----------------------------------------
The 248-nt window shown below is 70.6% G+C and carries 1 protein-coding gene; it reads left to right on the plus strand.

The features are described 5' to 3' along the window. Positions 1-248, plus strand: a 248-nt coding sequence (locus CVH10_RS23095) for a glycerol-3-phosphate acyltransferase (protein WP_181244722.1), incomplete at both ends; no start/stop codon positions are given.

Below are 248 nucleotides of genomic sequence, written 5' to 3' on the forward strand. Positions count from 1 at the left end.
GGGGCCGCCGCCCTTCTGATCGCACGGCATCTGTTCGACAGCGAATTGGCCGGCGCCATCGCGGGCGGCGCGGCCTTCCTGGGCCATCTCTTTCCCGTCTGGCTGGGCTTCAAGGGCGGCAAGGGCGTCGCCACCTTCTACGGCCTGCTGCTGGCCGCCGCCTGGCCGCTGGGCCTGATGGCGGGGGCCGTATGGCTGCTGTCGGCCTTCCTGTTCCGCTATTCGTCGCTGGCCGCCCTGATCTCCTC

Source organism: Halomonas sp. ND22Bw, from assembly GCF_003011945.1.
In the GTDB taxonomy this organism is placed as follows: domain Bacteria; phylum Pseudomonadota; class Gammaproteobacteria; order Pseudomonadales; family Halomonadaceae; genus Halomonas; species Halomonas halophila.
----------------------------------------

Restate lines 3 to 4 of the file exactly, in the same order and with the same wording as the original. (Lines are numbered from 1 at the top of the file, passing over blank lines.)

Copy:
Below are 248 nucleotides of genomic sequence, written 5' to 3' on the forward strand. Positions count from 1 at the left end.
GGGGCCGCCGCCCTTCTGATCGCACGGCATCTGTTCGACAGCGAATTGGCCGGCGCCATCGCGGGCGGCGCGGCCTTCCTGGGCCATCTCTTTCCCGTCTGGCTGGGCTTCAAGGGCGGCAAGGGCGTCGCCACCTTCTACGGCCTGCTGCTGGCCGCCGCCTGGCCGCTGGGCCTGATGGCGGGGGCCGTATGGCTGCTGTCGGCCTTCCTGTTCCGCTATTCGTCGCTGGCCGCCCTGATCTCCTC